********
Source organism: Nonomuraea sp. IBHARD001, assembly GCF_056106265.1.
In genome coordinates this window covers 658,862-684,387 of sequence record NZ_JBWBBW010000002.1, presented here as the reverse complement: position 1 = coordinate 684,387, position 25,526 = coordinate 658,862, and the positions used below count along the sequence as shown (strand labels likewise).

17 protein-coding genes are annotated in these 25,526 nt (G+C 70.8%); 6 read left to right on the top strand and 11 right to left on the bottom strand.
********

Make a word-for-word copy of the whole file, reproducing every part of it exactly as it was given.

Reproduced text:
Source organism: Nonomuraea sp. IBHARD001, assembly GCF_056106265.1.
In genome coordinates this window covers 658,862-684,387 of sequence record NZ_JBWBBW010000002.1, presented here as the reverse complement: position 1 = coordinate 684,387, position 25,526 = coordinate 658,862, and the positions used below count along the sequence as shown (strand labels likewise).

17 protein-coding genes are annotated in these 25,526 nt (G+C 70.8%); 6 read left to right on the top strand and 11 right to left on the bottom strand.